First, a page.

Apple Watch Series 4 Review. How will it help atrial fibrillation patients?
In today’s article I will discuss the Apple Watch Series 4 and the new ECG features on the watch. How beneficial could this be for atrial fibrillation patients?
Apple made a big splash in September 2018 when they announced that the latest generation of the Apple Watch would be able to detect atrial fibrillation through a single lead ECG. That announcement came in September 2018 and then in December 2018 the software update was released that was needed in order to be able to detect Atrial Fibrillation.
Soon after all the software updates came out, there were big splashy news articles describing ‘Apple Watch saves man and helps detect life-threatening arrhythmias’ and lot of other good press regarding the Apple Watch Series 4.
But what does the Apple Watch Series 4 actually do and how well is it reportedly to work?
The Apple Watch Series 4 has a sensor underneath the watch which is used for not only checking your heart rate but also the irregularity for detecting atrial fibrillation. Also, with the crown, if you put your finger on the crown the watch can record a single lead EKG which can help detect atrial fibrillation over a period of a 30 second analysis.
Now the watch itself has several potential results after the 30-second analysis. One result it could say is that you're in normal rhythm; another read out could say that you're in atrial fibrillation, or you can get a notification in regards to a heart rate that is too low or too high. The last result could be inconclusive which means it doesn't fall into any of those categories that have been preset on the Apple Watch.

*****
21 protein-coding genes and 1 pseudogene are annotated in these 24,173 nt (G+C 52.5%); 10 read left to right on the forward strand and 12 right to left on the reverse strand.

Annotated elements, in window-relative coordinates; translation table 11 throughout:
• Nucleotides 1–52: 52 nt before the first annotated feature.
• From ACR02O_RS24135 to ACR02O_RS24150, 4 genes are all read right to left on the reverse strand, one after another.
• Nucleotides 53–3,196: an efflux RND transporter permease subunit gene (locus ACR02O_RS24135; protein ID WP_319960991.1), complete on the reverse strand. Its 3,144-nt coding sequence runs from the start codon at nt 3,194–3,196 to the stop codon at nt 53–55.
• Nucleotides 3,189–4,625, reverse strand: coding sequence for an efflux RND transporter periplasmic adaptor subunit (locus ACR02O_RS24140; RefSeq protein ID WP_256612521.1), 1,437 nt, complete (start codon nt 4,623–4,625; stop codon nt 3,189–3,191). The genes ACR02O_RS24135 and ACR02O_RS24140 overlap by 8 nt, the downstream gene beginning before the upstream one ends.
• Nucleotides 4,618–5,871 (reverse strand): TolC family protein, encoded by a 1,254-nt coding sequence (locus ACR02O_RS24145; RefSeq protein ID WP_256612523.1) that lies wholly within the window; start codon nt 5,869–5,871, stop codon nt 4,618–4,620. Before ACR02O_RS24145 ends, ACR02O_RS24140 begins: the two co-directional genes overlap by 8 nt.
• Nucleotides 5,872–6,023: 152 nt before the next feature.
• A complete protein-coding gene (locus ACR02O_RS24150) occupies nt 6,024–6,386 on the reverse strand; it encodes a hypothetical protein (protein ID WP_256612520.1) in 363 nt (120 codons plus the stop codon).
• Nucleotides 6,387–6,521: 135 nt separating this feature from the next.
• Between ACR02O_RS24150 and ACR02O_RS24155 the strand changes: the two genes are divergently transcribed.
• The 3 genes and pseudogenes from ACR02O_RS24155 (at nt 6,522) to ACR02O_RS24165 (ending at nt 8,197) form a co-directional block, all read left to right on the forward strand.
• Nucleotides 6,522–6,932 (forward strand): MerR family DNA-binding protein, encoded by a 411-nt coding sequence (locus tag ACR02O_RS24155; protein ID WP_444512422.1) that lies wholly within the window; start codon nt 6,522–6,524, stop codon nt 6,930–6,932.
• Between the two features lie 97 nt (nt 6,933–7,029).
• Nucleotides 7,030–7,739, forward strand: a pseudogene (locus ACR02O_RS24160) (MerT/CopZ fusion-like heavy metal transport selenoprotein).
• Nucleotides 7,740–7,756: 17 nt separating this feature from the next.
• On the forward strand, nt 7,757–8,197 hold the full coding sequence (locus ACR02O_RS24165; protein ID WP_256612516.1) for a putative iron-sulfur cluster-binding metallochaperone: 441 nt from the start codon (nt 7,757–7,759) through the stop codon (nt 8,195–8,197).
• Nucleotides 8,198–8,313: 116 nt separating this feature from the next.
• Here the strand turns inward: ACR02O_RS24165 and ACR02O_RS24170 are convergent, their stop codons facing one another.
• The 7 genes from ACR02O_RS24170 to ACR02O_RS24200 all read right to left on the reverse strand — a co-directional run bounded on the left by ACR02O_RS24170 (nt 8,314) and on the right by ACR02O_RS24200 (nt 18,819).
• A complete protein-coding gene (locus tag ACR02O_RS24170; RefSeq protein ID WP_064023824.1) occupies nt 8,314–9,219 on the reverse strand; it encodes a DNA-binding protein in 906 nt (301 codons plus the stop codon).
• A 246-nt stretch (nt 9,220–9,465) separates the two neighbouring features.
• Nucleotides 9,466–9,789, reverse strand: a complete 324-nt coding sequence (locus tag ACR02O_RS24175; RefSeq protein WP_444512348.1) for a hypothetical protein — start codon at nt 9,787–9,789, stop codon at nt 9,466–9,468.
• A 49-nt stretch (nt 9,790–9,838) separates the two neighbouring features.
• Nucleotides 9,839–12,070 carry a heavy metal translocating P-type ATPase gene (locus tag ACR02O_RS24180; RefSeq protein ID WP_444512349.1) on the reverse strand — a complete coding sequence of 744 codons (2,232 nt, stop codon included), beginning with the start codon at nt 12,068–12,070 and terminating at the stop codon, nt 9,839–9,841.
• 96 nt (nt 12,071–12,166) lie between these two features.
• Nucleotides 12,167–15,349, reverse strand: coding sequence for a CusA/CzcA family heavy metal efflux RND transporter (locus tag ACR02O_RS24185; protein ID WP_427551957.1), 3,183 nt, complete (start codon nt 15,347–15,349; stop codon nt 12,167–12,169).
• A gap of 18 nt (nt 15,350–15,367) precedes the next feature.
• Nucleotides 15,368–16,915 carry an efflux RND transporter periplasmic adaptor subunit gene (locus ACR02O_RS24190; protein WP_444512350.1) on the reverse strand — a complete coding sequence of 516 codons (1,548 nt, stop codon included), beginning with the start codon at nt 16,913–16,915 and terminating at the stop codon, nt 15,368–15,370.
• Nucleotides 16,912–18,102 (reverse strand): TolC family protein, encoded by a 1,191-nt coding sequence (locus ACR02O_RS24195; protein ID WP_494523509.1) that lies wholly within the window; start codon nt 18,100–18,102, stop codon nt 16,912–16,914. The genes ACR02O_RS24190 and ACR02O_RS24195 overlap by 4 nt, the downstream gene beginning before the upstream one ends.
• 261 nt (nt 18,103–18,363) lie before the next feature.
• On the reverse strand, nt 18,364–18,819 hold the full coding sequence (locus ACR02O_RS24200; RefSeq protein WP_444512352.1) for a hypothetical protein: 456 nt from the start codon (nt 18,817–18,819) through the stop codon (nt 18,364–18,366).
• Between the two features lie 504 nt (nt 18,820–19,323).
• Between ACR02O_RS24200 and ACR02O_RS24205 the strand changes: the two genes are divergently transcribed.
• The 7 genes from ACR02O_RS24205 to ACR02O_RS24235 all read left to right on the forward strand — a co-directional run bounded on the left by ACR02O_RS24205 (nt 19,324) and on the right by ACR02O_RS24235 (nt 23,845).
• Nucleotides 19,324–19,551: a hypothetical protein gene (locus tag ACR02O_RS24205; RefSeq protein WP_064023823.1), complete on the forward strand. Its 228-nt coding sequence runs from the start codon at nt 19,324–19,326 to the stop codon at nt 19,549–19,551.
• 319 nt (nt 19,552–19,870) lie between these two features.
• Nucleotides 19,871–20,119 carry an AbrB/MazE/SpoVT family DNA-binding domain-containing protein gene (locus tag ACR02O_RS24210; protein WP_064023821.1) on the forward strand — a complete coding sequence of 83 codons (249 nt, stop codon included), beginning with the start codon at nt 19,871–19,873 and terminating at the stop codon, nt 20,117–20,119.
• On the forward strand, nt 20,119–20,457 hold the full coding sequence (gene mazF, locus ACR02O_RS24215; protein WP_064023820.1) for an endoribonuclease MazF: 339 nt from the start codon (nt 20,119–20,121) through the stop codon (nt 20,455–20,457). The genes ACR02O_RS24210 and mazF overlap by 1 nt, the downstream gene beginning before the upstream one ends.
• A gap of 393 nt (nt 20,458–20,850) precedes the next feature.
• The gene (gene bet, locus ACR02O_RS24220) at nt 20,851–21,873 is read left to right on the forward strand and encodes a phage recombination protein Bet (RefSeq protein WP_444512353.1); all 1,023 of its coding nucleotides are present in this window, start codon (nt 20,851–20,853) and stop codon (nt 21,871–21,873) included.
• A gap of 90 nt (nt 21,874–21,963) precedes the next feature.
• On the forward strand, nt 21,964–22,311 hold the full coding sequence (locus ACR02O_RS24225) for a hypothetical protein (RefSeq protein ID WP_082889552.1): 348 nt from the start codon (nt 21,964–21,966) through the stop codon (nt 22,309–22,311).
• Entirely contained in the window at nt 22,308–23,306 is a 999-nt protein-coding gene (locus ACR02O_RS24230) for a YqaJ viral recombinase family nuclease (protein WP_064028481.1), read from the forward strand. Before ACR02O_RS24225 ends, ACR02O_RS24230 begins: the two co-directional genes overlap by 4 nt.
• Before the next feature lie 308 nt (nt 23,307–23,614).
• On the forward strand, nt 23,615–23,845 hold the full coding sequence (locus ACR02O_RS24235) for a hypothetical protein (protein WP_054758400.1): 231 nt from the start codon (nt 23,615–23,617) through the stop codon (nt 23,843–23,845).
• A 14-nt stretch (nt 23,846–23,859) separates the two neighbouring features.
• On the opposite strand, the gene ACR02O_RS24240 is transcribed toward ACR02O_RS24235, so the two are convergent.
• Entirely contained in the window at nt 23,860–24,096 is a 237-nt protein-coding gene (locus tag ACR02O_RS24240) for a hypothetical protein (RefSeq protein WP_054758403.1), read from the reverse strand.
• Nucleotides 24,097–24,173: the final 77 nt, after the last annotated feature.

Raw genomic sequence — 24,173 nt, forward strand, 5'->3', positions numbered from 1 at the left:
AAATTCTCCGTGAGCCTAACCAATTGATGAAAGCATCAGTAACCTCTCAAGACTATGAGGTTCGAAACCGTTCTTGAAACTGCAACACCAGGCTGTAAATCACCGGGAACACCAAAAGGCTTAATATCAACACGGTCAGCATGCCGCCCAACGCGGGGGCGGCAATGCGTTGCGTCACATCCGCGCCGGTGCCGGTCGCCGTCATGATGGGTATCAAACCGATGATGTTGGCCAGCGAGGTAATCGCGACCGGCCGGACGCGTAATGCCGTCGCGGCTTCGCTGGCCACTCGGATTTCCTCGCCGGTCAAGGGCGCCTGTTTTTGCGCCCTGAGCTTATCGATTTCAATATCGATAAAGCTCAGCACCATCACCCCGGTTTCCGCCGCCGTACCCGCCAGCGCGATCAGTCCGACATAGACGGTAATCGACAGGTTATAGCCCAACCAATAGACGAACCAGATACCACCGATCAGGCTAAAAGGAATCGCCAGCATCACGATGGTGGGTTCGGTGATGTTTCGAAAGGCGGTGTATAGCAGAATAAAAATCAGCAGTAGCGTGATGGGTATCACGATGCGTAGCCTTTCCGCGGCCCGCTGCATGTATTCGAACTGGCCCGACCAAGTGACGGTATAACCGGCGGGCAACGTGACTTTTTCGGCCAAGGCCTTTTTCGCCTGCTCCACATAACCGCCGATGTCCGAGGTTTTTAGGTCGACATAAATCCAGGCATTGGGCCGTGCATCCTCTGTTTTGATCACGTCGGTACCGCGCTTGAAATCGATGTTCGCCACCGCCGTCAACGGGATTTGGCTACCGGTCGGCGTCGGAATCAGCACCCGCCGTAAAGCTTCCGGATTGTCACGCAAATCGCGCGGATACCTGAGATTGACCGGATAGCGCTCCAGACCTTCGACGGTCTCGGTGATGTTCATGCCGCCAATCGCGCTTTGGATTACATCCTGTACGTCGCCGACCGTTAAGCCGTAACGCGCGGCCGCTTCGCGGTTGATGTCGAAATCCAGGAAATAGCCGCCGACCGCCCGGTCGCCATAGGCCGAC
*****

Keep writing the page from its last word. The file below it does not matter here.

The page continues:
Apple does have several pointers on its website about how to get optimal results and having managed patients with similar types of wearable technology, listening to these and abiding by these best practices can really help you get the best results so that you can get the best information as well as having accurate information that you can transmit over to your doctors office if needed.
Some of the best practice recommendations to get good EKG recordings are: make sure the watch is tight; make sure the watch is nice and snug onto your skin. It needs to really be pressing onto your skin well in order to be able to get an accurate EKG reading. In addition, make sure that there's no water on your wrist, for example if you just washed your hands, make sure everything is dry and there's good contact between the watch sensor and your skin.
Also, a very important part when you're wearing a watch to get an EKG analysis is to actually rest your arm. If you're holding your arm in the air, your arm is actually moving very slightly and it can actually cause inconclusive readings. So rest it on a table or a desk that makes your arm nice and still when you're getting the EKG analysis.
Now, what does the Apple Watch not do?
So it's mostly a heart rate tracker, and through the irregularity of the heartbeat as well as the single lead EKG it's able to detect atrial fibrillation.
However, it does not detect a heart attack. It does not detect a stroke. It does not detect high blood pressure. It also does not detect other heart conditions such as congestive heart failure.
What I do find the most interesting about this Apple Watch is the alert system that is on the watch. So it has spontaneous alerts, which are something very new that can alert somebody if they’re potentially having episodes of atrial fibrillation, and these are alerts that you can set up on your watch for either low heart rates, high heart rates or even irregular heart rates.